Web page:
Such super-athletes suffer mind-numbing exhaustion, unbearable pain, intense solitude, sudden terror, and narrow escapes from death – conditions which parapsychologists know can generate paranormal experiences. And the heroes of this book have a journal’s worth, experiencing time distortions, altered states of consciousness, telepathic communications, out-of body experiences, precognition, premonitions of death, and visions of the dead.

I’ve investigated and written about these baffling phenomena for some time. So the reading pleasure for me came less from the garden-variety paranormal experiences these crazies report than from the god-awful, insane exploits which trigger them.
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Format: Hardcover Verified Purchase
Again, written by a woman that was close to a famous climber who delved into the psychological components of climbers and that was very interesting, I am not sure that she is the first to do so, but its an interesting journalistic exam of this subject , covering more than one climb and climber.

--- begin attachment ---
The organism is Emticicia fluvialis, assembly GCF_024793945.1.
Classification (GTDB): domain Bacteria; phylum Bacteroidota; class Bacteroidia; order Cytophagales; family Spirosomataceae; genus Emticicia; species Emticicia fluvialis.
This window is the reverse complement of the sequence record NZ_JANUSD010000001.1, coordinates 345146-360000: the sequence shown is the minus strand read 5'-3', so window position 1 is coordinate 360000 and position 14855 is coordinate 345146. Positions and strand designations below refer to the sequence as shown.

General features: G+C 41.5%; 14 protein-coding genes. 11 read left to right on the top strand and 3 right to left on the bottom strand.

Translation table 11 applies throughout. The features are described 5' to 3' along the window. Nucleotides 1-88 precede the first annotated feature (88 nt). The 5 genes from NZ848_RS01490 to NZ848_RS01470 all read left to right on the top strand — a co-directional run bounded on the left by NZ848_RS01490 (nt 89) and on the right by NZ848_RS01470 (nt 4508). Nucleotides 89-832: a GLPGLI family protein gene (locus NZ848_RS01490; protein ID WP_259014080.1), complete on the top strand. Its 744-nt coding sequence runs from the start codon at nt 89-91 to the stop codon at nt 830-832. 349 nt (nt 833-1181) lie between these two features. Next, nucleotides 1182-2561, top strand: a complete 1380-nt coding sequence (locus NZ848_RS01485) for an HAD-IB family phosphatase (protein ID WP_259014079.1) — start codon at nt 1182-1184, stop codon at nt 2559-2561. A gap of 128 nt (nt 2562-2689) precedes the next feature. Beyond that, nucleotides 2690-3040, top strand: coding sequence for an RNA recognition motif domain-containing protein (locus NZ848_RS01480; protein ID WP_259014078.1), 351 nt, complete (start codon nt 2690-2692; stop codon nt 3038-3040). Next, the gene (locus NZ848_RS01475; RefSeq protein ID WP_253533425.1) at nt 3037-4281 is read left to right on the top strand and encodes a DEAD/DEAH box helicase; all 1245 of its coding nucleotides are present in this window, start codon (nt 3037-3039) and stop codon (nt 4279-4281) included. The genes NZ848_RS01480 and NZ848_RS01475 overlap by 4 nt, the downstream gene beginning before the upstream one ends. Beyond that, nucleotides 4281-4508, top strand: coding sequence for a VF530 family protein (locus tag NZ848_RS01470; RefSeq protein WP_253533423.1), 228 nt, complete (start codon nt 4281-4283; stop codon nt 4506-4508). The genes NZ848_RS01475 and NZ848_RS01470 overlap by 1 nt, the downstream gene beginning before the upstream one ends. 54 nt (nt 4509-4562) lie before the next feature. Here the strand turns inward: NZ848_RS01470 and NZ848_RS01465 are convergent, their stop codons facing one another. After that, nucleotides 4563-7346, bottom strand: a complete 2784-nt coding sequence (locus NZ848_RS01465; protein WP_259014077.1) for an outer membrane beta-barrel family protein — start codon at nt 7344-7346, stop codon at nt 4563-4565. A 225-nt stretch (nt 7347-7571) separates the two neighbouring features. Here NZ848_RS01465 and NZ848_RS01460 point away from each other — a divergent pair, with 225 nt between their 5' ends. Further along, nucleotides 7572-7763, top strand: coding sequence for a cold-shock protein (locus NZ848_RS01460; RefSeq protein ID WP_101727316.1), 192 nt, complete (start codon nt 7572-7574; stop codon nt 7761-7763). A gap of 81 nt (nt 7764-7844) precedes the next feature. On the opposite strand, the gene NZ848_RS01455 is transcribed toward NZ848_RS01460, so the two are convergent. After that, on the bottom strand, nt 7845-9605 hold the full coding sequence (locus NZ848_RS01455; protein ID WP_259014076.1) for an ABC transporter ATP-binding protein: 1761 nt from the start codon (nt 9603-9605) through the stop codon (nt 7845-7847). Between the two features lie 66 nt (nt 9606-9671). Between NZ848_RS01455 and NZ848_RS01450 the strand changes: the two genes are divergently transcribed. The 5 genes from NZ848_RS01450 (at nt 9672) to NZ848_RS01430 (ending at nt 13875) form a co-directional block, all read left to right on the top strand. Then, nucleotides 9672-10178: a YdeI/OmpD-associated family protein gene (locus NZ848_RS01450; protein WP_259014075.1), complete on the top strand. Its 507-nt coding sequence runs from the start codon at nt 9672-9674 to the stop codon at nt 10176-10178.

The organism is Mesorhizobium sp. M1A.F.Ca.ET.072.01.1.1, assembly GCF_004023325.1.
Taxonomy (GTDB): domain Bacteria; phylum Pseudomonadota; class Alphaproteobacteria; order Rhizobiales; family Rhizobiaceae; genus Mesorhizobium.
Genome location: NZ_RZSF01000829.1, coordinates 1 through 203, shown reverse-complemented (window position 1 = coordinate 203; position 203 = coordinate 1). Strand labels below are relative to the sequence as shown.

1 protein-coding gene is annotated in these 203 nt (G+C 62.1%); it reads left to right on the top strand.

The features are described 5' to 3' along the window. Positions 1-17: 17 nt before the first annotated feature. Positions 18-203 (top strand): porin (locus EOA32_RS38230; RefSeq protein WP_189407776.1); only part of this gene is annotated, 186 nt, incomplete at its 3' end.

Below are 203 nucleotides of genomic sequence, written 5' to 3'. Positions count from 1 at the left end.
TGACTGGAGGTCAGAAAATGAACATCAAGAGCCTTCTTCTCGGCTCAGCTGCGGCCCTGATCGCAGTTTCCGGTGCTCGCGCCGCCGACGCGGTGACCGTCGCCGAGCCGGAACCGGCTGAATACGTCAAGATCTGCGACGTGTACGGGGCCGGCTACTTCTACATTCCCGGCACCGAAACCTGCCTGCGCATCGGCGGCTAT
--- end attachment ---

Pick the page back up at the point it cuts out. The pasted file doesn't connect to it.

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Format: Hardcover Verified Purchase
I bought the Kindle version after hearing Coffey on Oprah's Soul Series. I read it more as a spiritual searcher than as an endurance athlete. The book was comprehensive in its exploration of what drives people to put themselves in the path of great suffering (made me think of the monks who built monasteries on chunks of rock off the coast of Ireland)... why? While the book is full of ghosts and other psychic phenomena, Coffey is even-handed in exploring these. She approaches mysteries with a true spirit of inquiry.

Also, I couldn't put it down. In this snowy season, it did change my attitude about facing the cold as a mini-adventure.